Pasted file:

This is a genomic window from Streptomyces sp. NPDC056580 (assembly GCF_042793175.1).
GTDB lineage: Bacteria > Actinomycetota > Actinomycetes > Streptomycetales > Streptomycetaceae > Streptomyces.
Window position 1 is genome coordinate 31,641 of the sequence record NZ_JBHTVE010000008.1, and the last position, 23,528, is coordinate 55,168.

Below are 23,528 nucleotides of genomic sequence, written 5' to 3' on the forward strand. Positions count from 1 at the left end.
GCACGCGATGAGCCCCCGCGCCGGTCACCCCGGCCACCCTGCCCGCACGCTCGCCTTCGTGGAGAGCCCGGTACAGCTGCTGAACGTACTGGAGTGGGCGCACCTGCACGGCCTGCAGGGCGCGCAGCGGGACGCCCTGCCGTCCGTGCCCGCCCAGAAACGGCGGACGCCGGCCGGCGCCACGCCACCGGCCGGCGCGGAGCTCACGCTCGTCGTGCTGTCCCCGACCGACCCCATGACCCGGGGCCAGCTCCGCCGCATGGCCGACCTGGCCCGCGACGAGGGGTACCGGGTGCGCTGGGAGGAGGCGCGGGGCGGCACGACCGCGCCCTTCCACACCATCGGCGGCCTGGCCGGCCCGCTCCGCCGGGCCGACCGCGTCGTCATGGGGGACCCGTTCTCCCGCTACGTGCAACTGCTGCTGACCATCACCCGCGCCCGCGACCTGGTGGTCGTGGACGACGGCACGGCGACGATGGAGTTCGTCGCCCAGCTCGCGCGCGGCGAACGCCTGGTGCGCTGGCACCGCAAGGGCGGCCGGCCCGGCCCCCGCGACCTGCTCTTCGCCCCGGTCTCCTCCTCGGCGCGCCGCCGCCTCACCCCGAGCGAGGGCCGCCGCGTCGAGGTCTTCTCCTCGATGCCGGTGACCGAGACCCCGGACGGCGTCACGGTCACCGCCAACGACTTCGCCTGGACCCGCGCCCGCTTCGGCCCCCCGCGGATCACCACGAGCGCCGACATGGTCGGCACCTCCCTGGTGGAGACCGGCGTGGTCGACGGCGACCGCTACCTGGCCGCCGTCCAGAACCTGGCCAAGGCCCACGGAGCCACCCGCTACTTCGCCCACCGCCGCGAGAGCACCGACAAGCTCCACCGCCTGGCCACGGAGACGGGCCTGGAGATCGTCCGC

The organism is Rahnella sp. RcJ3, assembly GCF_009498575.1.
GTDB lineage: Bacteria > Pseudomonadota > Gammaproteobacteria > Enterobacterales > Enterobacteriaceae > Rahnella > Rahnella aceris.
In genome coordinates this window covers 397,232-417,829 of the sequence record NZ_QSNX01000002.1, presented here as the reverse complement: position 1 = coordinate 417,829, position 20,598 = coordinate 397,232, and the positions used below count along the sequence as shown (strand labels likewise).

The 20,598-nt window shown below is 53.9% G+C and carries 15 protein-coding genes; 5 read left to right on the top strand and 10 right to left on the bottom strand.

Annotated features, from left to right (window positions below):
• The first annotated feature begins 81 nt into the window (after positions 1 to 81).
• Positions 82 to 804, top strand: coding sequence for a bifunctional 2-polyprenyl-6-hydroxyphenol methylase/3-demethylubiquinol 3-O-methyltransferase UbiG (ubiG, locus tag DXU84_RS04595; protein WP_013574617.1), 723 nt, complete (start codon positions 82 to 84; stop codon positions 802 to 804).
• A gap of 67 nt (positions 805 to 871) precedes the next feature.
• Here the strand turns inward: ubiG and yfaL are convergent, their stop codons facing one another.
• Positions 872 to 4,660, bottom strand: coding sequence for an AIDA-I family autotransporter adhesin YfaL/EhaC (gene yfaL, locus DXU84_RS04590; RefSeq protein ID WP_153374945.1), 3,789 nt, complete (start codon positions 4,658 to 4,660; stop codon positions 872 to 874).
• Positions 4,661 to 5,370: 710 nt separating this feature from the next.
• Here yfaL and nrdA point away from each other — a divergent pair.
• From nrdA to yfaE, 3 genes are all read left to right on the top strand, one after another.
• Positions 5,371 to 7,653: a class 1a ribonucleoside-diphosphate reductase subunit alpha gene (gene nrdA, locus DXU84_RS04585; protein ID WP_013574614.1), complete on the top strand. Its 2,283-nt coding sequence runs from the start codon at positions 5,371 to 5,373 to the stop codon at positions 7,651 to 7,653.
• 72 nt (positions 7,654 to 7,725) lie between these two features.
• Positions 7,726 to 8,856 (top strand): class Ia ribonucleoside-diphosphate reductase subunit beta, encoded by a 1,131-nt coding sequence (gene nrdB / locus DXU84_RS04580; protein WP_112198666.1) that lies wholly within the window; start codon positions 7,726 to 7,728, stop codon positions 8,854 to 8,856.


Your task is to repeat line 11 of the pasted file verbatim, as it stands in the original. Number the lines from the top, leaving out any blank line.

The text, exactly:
• The first annotated feature begins 81 nt into the window (after positions 1 to 81).